I spent a long weekend in New York last week, binging on plays. I saw a mix of Broadway and (more) Off Broadway, with no particular agenda; I saw Our Town at the Barrow Street Theatre, just to see how it translated after I'd seen it twice at the Chopin. I caught a gaggle of gay plays simply because they were all running at the same time—when I read Patrick Healy's NYT story on Monday, I was surprised to discover I'd just accidentally seen three of the mentioned plays in 36 hours. I didn't see everything I would've liked—with more time or in different circumstances I might have gone for McDonagh's A Behanding in Spokane or the current Radiohole offering.
I've been asked repeatedly since my return last week what was the best thing I saw? The truth is I liked all five shows I took in (I'm rarely so lucky), but if pressed I have to say the most satisfying show I saw was MCC's production of The Pride, the lovely, challenging British import by Alexi Kaye Campbell that took a complex assessment of the gay experience over a 50-year span.
And I keep coming back to a line from Campbell's Playbill bio, as it relates to that whole Outrageous Fortune business (remember two months ago when I promised we were going to talk about that?).
It's this that I can't seem to get past:
Alexi Kaye Campbell…became an actor and worked extensively in theatre, film and television…His first play, The Pride, was on at the Royal Court Theatre in London in November 2008 for which he received the Critics' Circle Award for Most Promising Playwright and the John Whiting Award for Best Play.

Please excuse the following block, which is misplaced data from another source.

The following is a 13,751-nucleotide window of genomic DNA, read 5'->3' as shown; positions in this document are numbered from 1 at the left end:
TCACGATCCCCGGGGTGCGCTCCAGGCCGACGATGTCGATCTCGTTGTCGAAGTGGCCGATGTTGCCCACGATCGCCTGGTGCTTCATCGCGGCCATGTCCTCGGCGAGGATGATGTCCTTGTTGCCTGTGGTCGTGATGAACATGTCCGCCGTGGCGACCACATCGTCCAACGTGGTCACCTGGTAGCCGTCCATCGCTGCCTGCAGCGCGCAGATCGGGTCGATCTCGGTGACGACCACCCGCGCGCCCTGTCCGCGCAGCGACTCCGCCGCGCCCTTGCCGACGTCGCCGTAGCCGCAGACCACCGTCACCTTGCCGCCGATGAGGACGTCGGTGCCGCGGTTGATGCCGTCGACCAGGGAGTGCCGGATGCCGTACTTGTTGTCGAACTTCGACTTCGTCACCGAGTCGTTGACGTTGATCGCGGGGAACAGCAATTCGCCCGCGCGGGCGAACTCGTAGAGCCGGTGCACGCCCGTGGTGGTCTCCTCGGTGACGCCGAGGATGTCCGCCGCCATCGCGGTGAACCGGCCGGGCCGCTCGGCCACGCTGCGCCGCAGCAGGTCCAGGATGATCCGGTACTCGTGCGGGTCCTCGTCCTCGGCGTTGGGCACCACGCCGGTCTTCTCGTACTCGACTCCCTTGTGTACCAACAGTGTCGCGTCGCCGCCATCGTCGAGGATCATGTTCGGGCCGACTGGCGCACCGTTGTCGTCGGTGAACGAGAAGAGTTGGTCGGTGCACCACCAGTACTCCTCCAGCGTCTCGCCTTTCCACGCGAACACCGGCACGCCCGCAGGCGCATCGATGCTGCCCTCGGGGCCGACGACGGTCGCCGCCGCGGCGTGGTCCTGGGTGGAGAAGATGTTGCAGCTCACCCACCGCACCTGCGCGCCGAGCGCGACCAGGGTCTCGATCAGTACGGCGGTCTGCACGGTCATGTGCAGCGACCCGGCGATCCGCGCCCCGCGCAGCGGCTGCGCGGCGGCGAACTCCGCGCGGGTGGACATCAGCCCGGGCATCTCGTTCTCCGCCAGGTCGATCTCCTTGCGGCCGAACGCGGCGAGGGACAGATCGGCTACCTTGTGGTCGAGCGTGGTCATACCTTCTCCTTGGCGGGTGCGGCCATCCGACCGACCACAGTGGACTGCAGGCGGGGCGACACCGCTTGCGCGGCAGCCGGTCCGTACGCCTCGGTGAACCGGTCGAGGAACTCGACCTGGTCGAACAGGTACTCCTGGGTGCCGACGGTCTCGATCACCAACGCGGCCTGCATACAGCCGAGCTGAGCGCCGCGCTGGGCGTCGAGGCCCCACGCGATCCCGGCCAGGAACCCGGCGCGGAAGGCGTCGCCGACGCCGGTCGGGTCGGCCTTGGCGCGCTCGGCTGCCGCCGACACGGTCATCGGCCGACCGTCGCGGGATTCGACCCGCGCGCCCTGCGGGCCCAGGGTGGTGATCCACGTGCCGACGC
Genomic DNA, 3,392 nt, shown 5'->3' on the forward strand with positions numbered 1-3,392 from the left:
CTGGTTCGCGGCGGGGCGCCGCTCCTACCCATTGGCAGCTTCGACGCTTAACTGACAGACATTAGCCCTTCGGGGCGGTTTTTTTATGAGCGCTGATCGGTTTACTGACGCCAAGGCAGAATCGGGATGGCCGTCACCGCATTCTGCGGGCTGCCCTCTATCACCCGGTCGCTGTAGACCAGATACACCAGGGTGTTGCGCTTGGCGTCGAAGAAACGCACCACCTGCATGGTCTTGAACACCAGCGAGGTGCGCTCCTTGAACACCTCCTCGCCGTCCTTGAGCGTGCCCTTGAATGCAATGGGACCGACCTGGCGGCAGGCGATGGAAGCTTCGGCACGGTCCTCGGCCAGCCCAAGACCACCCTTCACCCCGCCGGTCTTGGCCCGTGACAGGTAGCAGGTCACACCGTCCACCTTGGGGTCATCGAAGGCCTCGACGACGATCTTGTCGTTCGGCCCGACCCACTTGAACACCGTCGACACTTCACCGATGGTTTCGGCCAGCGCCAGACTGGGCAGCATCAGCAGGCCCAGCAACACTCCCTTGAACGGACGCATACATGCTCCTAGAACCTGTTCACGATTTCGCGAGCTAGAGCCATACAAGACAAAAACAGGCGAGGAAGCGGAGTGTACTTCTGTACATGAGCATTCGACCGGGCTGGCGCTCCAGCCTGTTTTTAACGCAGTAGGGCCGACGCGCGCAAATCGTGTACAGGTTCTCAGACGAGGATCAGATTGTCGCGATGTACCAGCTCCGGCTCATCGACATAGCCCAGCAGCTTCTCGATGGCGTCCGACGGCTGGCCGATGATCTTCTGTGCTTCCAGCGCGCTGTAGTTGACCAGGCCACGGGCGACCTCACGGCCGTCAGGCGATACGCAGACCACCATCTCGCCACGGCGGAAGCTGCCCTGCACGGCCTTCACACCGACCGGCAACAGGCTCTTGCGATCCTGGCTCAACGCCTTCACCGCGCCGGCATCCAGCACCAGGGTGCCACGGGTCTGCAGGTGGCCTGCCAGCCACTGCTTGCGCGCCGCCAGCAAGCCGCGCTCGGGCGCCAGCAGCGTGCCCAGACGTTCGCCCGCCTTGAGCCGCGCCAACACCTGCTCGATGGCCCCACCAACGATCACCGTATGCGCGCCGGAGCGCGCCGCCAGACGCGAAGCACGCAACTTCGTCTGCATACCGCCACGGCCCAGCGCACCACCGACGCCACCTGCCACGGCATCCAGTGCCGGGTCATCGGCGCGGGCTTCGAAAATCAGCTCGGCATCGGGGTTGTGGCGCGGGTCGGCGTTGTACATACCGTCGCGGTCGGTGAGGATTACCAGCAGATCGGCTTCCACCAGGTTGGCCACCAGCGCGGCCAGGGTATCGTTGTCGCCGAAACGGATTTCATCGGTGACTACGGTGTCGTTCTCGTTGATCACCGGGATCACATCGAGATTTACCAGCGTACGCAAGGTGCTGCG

His first play…was on at the Royal Court. Now I don't know a lot about Campbell, and as this is a blog post intended to stoke a conversation that gets back to Outrageous Fortune rather than being the last word, I'm not going to do a lot of research right now. But, grain of salt, I do know his partner Dominic Cooke is the current AD at the Royal Court.
Setting that aside for a moment, though, and for the sake of argument, can you imagine a major American institution saying to a playwright, "Oh, this is your first play? We like it, let's produce it!" rather than submitting them to the commission/development/workshop cycle?
The closest American analogue I can think of right now is former actor Tarell Alvin McCraney, whose The Brothers Size was picked up by the Public before he'd finished his Yale M.F.A. and whose Brother/Sister Plays cycle is currently running at Steppenwolf.
Keeping in mind that I was blown away by both McCraney's tryptych at Steppenwolf and by Campbell's play at the Lortel, I welcome your comments about their quick trajectories and the slower journeys that most new playwrights face, and how the different approaches in the U.S. and the U.K. affect them.